The four principal farm bill negotiators have tentatively agreed on a framework for a new farm bill. A central aspect of this framework would be hilarious if it weren’t so sad.
Now, the negotiators are replacing the direct payments program with new programs that would also pay farmers for doing nothing.
This is how it works: Under direct payments, farmers don’t get paid for what they actually plant, but instead get paid for what are called “base acres.” As the Government Accountability Office (GAO) explains, “base acres” are:
a measure of a farm’s crop production history based on the number of acres planted on the farm during certain past years. The term base acres refers to a farm’s average planted acreage of specific crops during those years; the term does not refer to specific physical acres on that farm.
Payment is therefore based on the historical production of a crop, not on what is actually planted. This has led to serious waste. According to GAO:
Cumulatively, almost one-fourth of the total value of direct payments made during this period [2003-2011] went to producers who did not, in a given year, grow any of the crop associated with their base acres—as they are allowed to do.
The payments may have been easy money for some farmers, but nothing is free: A total of $10.6 billion in taxpayer dollars was doled out for nothing. There were even some recipients who received direct payments even though their land was “fallow” (i.e. they had not grown any crops on their land for the most recent five years).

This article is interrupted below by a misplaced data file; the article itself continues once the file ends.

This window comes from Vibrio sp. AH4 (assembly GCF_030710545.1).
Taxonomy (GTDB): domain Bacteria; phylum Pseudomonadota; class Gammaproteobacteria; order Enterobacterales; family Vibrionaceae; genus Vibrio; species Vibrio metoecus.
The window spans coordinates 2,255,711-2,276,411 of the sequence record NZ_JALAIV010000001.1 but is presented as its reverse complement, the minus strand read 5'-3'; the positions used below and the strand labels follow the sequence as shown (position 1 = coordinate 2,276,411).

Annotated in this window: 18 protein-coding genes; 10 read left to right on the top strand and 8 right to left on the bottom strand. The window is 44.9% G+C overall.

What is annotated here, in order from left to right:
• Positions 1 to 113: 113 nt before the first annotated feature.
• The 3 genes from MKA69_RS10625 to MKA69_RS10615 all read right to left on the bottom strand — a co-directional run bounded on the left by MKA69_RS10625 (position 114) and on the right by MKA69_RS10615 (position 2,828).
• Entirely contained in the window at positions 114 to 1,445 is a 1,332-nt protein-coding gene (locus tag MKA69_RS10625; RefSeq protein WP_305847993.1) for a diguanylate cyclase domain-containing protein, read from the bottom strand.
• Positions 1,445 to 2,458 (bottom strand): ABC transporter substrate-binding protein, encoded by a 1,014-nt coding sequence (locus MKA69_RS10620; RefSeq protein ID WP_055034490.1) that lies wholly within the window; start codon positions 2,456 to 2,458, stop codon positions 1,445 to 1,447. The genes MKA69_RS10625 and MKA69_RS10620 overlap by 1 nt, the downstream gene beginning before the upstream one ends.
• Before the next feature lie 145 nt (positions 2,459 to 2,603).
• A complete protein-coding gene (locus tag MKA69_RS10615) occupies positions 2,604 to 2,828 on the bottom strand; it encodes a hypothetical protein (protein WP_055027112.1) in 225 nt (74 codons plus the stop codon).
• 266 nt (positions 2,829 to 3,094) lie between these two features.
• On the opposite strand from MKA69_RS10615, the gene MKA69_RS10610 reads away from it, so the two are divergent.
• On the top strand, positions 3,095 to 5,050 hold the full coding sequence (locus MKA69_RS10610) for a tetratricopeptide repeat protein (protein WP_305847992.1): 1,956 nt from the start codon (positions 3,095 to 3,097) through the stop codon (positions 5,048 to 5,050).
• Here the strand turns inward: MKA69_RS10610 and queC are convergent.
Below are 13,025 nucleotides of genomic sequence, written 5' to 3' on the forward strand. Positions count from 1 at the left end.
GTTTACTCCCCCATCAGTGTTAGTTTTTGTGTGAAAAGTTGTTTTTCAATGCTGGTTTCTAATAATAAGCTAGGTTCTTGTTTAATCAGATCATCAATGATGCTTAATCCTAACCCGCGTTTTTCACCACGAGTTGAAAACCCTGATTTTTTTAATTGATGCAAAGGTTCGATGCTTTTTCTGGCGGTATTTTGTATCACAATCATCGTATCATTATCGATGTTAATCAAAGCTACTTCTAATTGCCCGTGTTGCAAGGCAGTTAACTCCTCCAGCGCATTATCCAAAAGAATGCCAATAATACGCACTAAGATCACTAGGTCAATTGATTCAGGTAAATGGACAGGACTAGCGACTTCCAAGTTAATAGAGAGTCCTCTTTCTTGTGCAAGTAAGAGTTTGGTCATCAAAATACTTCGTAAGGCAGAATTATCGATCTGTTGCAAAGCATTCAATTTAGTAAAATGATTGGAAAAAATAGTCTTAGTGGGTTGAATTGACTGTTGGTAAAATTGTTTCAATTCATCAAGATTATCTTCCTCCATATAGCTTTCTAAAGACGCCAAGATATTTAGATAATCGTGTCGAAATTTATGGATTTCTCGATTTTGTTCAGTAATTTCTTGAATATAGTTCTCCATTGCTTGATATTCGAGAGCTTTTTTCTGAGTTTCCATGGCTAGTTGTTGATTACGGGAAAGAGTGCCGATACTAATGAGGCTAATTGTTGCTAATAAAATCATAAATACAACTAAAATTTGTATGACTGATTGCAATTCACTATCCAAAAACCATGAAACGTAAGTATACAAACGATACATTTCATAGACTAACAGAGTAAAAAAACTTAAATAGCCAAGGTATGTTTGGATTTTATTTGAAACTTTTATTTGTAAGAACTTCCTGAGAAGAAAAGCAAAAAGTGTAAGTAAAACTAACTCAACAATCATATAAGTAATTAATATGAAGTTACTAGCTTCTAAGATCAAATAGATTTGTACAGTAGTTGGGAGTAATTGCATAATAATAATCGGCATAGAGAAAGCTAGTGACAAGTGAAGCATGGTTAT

To come back with new programs using this same base acre approach is absurd and an insult to taxpayers. We can look forward to farmers continuing to get paid for nothing.
Representative Collin Peterson (D-MN), one of the four principal negotiators, isn’t happy about this approach. According to Politico Pro:
Peterson said he has resigned himself to the fact that the subsidies will be paid out on base acre calculations, but he expressed concern over the language because it means farmers could continue getting subsidies for crops they did not plant on any given year…
“I think it’s a really bad idea because we’re paying people that aren’t doing anything,” he said. He added: “It is what it is. You can only fight so many fights.”
Presumably, proponents will claim that the alternative is to base subsidies on actual planting decisions, not historical averages. Such a practice is more likely to distort planting decisions. This may be true, but it only shows that both approaches are flawed.
As is usual, Congress presumes that getting rid of one program means another program has to take its place. Farmers have far too many subsidies as it is. Direct payments shouldn’t be replaced, and Americans shouldn’t be forced to hand over money for nothing.
Source material can be found at this site.